Skip to content.

Students at Work: Equal Pay for Equal Work

The status of students in the workplace has long been the subject of legal uncertainty, particularly with respect to compensation. However, the Québec Court of Appeal recently clarified the issue by establishing that student employees were entitled to the same remuneration as other employees when they perform identical or equivalent work in Aluminerie de Bécancour inc. c. Commission des droits de la personne et des droits de la jeunesse (Beaudry et autres)[1]. The Court of Appeal confirmed the decision of the Human Rights Tribunal which had concluded that the lower salary offered by Aluminerie de Bécancour inc. (“ABI”) to student employees was discriminatory and compromised their fundamental right to equal pay, in violation of sections 10 and 19 of the Charter of Human Rights and Freedoms (the “Québec Charter”).


In this case, ABI, an aluminum production and transformation plant and metal foundry, hired students to replace its employees during the vacation period and they were thus called upon to perform the entirety of the replaced employees’ tasks. The Syndicat des Métallos Local 9700 Local 9700, which represents the unionized employees, filed a complaint with the Commission des droits de la personne et la jeunesse du Québec (the “CDPDJ”) alleging that the salary conditions provided for in the collective agreements were discriminatory, on the grounds that the students were paid at a lower hourly rate than the other employees, i.e. the regular and casual employees, despite the fact that they performed the same work. Indeed, student employees were paid at the lower end of the scale.

More specifically, the CDPDJ argues that this distinction would be unlawful because it is based on the age and social condition of the students. In reparation, it claims the salary that the students should have received (i.e. the wages corresponding to the class of the employees they replaced) as well as 2000$ for moral damages.

ABI relied on the following arguments to justify the wage distinction: (i) the notion of “social condition”, as used in the Québec Charter, does not include the status of student; (ii) the wage distinction was based on the “length of service” of the students and (iii) the students did not perform work equivalent to that of other employees and they received different training.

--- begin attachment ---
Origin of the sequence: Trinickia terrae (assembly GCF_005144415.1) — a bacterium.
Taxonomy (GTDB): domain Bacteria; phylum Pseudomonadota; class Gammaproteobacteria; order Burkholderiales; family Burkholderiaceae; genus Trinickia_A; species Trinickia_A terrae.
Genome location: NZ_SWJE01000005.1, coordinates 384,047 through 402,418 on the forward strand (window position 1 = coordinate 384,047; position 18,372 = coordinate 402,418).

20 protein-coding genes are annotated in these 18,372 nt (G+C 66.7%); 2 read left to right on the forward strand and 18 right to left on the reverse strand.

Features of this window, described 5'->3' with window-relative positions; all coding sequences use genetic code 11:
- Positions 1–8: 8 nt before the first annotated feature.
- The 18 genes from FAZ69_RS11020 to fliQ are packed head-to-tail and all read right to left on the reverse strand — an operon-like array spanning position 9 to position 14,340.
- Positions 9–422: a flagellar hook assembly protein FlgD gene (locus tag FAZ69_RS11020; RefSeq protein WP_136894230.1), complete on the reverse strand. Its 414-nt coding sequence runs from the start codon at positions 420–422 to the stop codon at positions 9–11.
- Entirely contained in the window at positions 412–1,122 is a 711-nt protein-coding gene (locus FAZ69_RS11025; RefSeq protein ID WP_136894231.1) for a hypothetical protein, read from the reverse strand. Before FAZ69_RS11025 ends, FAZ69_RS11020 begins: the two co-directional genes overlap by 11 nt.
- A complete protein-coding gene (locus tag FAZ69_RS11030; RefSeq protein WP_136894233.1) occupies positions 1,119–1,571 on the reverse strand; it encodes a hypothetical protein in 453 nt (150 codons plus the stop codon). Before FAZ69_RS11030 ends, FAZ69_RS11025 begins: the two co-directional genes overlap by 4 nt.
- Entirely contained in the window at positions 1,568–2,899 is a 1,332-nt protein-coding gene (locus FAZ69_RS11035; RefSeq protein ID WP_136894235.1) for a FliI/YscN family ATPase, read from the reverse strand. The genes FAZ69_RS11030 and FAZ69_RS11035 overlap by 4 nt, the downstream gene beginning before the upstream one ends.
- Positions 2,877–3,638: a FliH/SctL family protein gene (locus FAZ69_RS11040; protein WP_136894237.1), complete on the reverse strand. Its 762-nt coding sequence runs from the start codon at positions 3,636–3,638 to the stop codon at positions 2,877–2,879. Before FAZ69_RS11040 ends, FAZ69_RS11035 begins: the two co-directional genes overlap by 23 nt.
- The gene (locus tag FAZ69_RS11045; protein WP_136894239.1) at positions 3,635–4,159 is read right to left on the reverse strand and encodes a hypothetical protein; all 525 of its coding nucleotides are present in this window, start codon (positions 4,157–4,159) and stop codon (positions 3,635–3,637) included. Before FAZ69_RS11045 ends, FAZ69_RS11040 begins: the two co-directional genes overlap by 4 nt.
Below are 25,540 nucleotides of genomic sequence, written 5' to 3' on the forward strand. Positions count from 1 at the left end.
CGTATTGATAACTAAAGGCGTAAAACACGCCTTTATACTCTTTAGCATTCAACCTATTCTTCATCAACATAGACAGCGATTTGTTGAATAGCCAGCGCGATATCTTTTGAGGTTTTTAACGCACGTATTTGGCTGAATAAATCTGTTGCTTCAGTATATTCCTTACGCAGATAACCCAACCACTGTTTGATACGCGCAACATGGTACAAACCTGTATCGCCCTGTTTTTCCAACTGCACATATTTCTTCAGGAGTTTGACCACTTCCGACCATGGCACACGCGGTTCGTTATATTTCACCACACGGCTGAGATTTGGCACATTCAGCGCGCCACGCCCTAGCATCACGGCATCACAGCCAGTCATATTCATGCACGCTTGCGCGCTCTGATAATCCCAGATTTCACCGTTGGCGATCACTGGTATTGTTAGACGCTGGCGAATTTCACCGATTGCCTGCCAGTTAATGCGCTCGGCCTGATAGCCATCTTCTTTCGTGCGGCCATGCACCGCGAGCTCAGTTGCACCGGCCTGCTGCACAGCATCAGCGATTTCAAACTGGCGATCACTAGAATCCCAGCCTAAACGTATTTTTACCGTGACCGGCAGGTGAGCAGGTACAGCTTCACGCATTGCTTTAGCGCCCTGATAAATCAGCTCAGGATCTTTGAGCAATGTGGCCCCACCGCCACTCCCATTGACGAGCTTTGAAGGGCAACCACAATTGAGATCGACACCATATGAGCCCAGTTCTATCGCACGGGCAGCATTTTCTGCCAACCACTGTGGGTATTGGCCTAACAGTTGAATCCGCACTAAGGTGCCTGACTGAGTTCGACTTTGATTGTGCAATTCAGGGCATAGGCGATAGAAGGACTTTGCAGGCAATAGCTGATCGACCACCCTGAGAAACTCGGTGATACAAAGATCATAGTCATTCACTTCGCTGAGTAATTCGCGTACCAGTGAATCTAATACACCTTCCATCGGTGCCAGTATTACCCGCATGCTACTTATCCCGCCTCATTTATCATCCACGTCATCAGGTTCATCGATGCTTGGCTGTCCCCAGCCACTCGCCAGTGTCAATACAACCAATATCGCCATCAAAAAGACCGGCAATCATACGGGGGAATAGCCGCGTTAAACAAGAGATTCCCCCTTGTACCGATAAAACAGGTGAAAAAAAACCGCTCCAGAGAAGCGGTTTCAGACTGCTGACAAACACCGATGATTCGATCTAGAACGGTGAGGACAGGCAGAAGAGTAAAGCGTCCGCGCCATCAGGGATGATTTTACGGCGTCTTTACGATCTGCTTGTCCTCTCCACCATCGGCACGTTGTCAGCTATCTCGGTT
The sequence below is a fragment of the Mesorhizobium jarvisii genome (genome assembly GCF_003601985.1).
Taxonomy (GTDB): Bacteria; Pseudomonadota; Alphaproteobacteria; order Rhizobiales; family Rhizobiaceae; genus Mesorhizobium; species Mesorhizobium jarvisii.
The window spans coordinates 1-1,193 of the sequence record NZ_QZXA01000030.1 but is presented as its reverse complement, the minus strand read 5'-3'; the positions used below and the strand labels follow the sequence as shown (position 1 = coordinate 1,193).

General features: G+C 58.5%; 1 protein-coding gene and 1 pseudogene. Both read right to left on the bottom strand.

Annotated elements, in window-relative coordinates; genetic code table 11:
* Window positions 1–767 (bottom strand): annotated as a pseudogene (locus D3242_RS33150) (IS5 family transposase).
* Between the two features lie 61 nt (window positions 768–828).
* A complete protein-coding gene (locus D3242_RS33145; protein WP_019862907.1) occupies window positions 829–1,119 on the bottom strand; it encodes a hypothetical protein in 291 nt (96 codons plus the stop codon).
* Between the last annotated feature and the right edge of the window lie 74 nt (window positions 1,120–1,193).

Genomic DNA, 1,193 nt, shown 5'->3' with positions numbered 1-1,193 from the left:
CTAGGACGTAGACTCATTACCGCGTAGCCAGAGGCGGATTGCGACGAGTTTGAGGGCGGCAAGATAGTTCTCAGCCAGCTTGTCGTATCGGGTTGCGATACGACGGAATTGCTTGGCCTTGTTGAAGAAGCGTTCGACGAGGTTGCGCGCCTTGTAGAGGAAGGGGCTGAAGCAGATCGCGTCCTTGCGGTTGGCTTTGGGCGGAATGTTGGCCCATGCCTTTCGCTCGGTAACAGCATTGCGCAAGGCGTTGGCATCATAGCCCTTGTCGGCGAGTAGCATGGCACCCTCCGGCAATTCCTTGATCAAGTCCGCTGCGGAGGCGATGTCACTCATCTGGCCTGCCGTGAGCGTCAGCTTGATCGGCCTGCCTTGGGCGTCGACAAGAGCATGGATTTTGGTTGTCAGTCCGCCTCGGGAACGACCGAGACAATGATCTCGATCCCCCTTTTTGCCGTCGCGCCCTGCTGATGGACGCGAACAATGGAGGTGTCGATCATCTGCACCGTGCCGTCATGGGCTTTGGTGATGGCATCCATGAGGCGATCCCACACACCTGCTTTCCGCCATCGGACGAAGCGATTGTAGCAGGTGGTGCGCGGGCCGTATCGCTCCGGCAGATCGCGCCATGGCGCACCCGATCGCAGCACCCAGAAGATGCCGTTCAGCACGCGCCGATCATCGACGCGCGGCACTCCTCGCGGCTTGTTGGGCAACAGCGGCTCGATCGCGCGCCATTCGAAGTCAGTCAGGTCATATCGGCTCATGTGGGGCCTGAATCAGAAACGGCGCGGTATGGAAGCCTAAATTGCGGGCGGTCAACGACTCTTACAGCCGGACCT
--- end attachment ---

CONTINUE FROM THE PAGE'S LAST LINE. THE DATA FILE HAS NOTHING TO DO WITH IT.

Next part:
The Human Rights Tribunal[2] ruled in favour of the CDPDJ, concluding that a distinction based on the students’ social condition and age existed and that it compromised their right to equal pay for equal work. The Human Rights Tribunal rejected ABI’s arguments, concluding that the students were doing work equivalent to that of occasional and regular employees. The Tribunal therefore ordered ABI to pay the students salary compensation, as well as 1000$ each for moral damages.

The Québec Court of Appeal ruling

The Court of Appeal dismissed the ABI’s appeal, confirming the Human Rights Tribunal’s decision and its conclusions.

In its reasons, the Court of Appeal recalled that in order to demonstrate discrimination in violation of section 10 of the Québec Charter, it must be established that: (i) a distinction, exclusion or preference exists; (ii) it is based on one of the grounds enumerated in section 10 and (iii) it has the effect of nullifying or impairing the right to full and equal recognition and exercise of a human right or freedom. On the other hand, the Court of Appeal emphasized that it is not necessary to prove discrimination based on prejudice, stereotype or social context (as may be necessary to show unlawful discrimination under the Canadian Charter of Rights and Freedoms).